United States v. Sci. Applications Int'l Corp.
United States Court of Appeals for the District of Columbia Circuit
September 21, 2010, Argued; December 3, 2010, Decided
[*1261] [**227] Tatel, Circuit Judge: In this case a jury found, among other things, that appellant, a major government contractor, violated the False Claims Act (FCA), 31 U.S.C. § 3729, [***2] by seeking payments at the same time it knew it was violating contractual provisions governing potential conflicts of interest. On appeal, the contractor principally argues that no liability may attach for its claims for payment because its contract nowhere designated compliance with these conflict of interest requirements as express conditions of payment. As we explain in this opinion, however, ] requests for payment can be "false or fraudulent" under the FCA when submitted by a contractor that has violated contractual requirements material to the government's decision to pay regardless of whether the contract expressly designates those requirements as conditions of payment. We nonetheless vacate the judgment as to FCA liability and remand for a new trial because the district court's "collective knowledge" instruction conflicted with the FCA's scienter standard, the proper application of which is critical to ensuring that FCA liability attaches only for false or fraudulent claims and not for accidental or even negligent breaches of contract.
The Nuclear Regulatory Commission (NRC) is an independent federal agency that regulates the civilian use of nuclear materials. Pursuant to its [***3] general authority, the NRC oversees the release into interstate commerce of commercially valuable recycled radioactively contaminated materials from nuclear facilities. Companies wishing to release such materials must obtain an NRC license and comply with license restrictions. Beginning in the mid-1980s, however, the NRC sought to establish standards for unrestricted release by setting contamination levels that were below "regulatory concern." Am. Compl. ¶ 11. After the NRC's initial efforts encountered Congressional and public opposition, the agency commenced new studies aimed at developing scientific criteria that could inform a future rulemaking to set uniform national standards on the recycling and release of radioactive materials.
Appellant Science Applications International Corporation (SAIC), a scientific, engineering, and technology applications company, entered into a contract with the NRC in 1992 to provide technical assistance and expert analysis to support the agency's potential rulemaking. SAIC performed multiple tasks under the contract, delivering several reports, including both a literature review and a regulatory options paper that the NRC published in 1999. In the [***4] options paper, SAIC calculated radiological dose assessment estimates for materials recycled and released from nuclear [*1262] [**228] facilities. In 1999, SAIC and the NRC executed a follow-on contract to allow the company to continue its work in support of the agency's rulemaking.Read The Full CaseNot a Lexis Advance subscriber? Try it out for free.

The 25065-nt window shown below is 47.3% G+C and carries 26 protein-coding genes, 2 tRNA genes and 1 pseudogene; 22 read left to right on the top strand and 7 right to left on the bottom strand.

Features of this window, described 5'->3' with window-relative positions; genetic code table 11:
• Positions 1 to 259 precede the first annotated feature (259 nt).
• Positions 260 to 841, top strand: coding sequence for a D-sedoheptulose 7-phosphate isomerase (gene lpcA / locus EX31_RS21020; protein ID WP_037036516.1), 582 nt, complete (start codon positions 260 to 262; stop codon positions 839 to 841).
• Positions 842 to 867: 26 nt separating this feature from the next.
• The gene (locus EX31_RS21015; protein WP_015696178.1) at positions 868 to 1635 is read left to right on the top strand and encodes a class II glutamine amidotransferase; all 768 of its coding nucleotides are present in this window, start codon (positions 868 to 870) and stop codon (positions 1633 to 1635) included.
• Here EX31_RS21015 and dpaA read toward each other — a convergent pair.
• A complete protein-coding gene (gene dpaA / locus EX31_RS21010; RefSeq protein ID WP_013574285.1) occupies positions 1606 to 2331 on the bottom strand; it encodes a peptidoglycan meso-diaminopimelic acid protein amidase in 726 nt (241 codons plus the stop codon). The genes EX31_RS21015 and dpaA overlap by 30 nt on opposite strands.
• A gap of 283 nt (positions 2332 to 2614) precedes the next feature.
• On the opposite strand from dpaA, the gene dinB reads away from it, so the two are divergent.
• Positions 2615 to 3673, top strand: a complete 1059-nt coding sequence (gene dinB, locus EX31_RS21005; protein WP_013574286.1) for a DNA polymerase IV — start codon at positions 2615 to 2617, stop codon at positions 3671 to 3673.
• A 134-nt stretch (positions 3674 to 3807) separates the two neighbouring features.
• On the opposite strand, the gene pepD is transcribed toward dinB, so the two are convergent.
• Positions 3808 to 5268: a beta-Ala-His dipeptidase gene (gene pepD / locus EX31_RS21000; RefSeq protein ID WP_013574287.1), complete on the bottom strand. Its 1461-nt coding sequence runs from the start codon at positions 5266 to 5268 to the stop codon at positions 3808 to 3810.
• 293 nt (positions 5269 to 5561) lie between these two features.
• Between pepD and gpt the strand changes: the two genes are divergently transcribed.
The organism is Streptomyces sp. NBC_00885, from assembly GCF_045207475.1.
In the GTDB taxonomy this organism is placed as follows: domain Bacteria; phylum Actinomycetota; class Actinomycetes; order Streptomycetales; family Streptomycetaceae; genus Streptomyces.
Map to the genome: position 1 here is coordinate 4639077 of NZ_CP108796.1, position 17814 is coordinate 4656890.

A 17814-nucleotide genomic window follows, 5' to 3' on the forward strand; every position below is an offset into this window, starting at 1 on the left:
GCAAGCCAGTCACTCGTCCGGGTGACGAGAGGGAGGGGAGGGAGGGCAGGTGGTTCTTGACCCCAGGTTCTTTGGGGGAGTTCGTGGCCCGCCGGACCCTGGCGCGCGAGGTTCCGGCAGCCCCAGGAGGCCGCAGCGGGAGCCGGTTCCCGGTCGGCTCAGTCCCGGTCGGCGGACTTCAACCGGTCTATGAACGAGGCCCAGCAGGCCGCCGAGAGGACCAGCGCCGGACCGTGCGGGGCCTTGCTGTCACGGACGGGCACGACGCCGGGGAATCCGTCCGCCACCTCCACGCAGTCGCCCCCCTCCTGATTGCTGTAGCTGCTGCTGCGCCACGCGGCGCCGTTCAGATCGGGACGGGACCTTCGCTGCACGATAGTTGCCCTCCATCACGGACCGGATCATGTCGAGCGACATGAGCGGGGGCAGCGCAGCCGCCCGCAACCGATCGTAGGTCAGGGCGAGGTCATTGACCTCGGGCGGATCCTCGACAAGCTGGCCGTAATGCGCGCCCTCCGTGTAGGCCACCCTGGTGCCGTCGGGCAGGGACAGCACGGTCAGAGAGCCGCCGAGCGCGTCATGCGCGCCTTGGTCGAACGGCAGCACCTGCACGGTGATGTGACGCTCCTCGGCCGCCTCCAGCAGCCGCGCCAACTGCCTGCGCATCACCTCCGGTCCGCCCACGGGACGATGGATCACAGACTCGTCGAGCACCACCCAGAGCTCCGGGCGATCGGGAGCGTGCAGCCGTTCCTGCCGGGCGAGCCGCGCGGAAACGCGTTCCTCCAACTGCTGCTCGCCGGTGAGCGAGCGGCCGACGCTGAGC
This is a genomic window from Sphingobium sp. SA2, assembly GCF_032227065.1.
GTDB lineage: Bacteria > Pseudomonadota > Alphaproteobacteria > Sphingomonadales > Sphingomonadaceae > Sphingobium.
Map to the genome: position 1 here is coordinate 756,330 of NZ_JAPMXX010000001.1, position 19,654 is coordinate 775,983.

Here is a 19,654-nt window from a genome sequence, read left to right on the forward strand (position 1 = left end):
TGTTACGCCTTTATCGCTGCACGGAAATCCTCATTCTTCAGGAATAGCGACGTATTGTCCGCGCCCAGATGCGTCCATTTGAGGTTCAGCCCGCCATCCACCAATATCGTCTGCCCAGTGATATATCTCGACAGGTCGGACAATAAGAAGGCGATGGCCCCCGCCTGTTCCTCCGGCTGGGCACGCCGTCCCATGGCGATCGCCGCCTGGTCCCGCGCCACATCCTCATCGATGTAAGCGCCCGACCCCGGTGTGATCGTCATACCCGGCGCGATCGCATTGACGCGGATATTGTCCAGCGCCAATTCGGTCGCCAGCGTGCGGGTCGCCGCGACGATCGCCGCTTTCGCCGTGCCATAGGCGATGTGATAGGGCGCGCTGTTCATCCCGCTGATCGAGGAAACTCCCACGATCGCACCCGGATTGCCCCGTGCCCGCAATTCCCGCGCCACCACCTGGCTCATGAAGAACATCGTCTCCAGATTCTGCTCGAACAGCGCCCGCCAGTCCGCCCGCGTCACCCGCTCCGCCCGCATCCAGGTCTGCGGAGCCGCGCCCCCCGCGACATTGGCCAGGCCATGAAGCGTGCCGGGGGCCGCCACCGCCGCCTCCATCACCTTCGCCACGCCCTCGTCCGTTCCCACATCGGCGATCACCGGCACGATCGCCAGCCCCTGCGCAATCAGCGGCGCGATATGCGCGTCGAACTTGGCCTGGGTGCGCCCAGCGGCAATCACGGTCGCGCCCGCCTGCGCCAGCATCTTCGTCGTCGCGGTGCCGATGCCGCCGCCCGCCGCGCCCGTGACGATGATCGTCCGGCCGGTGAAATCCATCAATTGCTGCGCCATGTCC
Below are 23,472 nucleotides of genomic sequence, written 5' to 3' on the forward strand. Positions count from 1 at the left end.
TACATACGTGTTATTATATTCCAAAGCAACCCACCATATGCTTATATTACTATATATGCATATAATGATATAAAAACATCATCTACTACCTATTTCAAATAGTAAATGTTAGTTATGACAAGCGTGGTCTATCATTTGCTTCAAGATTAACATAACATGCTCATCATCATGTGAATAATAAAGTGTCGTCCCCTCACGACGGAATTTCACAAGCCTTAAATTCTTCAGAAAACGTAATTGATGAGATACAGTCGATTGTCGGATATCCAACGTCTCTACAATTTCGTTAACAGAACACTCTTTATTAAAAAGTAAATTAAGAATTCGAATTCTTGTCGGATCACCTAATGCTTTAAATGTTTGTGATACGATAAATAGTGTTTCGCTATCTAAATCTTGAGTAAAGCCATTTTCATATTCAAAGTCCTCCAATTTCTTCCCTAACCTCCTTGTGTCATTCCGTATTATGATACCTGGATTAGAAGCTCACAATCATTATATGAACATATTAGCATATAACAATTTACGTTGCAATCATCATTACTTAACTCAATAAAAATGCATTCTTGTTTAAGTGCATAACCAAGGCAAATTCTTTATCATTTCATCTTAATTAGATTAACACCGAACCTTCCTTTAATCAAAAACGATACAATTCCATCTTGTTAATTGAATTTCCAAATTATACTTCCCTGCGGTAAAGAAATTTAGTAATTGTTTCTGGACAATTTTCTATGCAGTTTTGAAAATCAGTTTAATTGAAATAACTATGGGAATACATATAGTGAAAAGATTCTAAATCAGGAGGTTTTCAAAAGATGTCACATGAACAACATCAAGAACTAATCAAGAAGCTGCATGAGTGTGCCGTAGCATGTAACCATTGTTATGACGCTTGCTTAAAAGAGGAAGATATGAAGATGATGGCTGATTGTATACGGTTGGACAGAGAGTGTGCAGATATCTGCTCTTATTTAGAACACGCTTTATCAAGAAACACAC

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626 F.3d 1257 *; 393 U.S. App. D.C. 223 **; 2010 U.S. App. LEXIS 24808 ***
UNITED STATES OF AMERICA, APPELLEE v. SCIENCE APPLICATIONS INTERNATIONAL CORPORATION, APPELLANT
Subsequent History: Summary judgment denied by, Partial summary judgment denied by, Partial summary judgment denied by United States v. Sci. Applications Int'l Corp., 2013 U.S. Dist. LEXIS 102185 (D.D.C., July 22, 2013)
Prior History: [***1] Appeal from the United States District Court for the District of Columbia. (No. 1:04-cv-01543).
United States v. Sci. Applications Int'l Corp., 653 F. Supp. 2d 87, 2009 U.S. Dist. LEXIS 84021 (D.D.C., 2009)
certification, damages, false claim, contractor, district court, conflicting interest, regulations, compliance, knowingly, employees, contractual, contracts, organizational, Nuclear, obligations, scienter, recycling, conflicts, claim for payment, fraudulent claim, false statement, government's decision, false certificate, deliberate, submitting, potential conflict, reckless disregard, express condition, ignorance, calculating
Governments, Federal Government, Claims By & Against, General Overview, Public Contracts Law, Voiding Contracts, Conflicts of Interest, Bids & Formation, Evidence, Burdens of Proof, Allocation, Preponderance of Evidence, Civil Procedure, Appeals, Standards of Review, De Novo Review, Jury Trials, Jury Instructions, Harmless & Invited Errors, Harmless Error Rule, Remedies, Damages, Punitive Damages, Monetary Damages, Inferences & Presumptions, Presumptions